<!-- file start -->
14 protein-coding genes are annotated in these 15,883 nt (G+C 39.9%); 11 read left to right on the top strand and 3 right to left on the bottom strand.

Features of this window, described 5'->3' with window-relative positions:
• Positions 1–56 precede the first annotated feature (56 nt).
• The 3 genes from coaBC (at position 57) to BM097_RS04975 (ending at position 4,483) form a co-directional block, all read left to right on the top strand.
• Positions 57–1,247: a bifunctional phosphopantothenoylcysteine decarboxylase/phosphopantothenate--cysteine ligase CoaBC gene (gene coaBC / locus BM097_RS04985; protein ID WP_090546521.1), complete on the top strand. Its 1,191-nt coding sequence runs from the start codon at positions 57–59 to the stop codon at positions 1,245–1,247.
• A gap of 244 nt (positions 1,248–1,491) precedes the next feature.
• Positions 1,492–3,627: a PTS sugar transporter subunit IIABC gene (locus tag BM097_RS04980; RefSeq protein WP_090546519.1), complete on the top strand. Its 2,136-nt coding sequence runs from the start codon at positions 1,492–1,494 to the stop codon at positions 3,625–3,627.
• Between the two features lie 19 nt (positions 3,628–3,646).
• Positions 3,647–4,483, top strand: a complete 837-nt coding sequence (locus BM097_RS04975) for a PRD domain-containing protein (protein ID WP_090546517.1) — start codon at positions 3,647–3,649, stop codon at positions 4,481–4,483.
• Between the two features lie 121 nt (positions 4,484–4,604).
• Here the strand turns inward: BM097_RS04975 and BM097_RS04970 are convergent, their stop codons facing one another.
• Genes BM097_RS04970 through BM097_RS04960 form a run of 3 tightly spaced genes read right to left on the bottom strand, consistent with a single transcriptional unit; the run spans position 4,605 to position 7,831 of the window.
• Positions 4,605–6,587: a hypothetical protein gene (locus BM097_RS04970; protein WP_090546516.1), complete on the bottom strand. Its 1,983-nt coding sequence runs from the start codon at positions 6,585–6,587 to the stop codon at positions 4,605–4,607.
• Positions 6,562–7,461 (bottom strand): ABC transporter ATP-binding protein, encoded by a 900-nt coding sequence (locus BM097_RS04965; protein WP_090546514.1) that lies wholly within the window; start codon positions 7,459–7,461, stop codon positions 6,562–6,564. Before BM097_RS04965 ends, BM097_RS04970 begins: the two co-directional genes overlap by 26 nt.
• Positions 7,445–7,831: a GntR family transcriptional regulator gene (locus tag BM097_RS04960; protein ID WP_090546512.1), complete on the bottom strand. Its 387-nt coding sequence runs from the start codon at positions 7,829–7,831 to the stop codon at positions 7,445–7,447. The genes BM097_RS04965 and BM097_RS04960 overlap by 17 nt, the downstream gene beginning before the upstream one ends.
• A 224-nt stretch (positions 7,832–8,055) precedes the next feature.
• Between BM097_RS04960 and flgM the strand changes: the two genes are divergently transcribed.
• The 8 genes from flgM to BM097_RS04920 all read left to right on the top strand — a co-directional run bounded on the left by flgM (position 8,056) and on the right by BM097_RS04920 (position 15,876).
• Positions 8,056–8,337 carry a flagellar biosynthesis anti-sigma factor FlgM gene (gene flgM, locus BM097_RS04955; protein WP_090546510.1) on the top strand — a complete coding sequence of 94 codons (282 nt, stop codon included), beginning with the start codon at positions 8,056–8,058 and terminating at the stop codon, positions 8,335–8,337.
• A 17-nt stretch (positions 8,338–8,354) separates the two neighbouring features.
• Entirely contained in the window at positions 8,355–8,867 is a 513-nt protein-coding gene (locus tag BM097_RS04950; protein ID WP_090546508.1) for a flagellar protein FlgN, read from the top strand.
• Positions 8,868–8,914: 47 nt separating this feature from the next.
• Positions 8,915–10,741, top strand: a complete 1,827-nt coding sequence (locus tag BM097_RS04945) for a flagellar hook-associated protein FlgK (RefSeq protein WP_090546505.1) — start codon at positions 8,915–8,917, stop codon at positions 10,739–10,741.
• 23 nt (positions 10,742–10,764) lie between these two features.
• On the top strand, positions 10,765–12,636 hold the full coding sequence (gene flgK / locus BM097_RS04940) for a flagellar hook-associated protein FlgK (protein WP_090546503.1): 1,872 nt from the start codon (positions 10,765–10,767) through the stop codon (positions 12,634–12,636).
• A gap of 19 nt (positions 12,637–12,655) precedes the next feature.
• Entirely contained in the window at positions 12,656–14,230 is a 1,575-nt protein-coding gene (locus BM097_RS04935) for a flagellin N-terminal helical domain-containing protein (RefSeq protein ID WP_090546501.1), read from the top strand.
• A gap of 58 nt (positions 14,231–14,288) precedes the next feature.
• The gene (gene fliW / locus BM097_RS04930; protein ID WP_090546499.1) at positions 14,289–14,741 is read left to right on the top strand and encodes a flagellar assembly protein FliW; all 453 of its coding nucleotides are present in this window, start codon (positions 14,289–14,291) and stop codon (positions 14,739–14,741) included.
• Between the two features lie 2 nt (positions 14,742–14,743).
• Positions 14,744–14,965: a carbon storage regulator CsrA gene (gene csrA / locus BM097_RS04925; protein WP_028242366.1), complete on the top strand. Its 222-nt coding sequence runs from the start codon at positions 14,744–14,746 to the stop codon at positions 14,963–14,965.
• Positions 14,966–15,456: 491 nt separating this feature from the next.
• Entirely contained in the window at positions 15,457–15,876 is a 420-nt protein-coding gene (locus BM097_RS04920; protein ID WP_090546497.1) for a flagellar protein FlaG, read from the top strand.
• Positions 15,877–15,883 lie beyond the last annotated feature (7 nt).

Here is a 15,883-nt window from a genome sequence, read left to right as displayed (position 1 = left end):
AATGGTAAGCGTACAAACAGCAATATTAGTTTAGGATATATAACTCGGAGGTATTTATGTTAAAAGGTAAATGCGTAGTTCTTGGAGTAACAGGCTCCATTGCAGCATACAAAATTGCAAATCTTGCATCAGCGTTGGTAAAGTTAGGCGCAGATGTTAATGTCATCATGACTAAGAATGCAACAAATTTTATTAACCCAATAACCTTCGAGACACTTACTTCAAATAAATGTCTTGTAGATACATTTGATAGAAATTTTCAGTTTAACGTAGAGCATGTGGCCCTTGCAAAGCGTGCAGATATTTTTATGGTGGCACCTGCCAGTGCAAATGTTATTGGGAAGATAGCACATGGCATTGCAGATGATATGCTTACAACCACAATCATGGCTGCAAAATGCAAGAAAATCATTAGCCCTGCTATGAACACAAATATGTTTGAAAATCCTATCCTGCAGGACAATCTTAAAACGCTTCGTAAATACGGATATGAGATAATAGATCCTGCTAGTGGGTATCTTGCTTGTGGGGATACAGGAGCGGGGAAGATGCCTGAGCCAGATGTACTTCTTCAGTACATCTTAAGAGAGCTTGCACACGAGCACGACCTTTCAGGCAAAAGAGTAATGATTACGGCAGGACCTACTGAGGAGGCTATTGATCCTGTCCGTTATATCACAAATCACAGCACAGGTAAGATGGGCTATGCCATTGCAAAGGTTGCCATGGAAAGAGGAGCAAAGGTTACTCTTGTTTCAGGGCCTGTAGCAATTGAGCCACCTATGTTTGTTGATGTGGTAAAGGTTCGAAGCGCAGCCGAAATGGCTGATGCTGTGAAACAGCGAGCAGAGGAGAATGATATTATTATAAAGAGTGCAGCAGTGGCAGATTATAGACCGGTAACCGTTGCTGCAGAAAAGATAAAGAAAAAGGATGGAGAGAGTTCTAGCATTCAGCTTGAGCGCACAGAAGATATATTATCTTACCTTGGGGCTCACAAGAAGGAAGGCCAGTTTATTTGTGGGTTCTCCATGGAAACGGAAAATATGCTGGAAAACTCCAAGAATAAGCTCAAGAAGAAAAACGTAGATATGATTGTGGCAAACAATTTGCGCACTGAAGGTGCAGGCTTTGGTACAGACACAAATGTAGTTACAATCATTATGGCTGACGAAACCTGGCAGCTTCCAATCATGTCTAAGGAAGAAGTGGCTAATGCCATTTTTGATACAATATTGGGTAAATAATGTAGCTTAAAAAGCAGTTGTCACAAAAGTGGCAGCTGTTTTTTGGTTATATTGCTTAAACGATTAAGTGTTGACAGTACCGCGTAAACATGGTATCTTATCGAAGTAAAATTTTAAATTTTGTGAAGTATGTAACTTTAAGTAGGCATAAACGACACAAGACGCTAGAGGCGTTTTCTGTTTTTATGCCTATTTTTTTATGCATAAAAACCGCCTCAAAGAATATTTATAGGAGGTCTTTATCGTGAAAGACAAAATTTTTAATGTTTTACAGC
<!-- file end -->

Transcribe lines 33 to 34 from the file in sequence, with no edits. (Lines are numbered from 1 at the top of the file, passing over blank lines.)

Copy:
• Entirely contained in the window at positions 15,457–15,876 is a 420-nt protein-coding gene (locus BM097_RS04920; protein ID WP_090546497.1) for a flagellar protein FlaG, read from the top strand.
• Positions 15,877–15,883 lie beyond the last annotated feature (7 nt).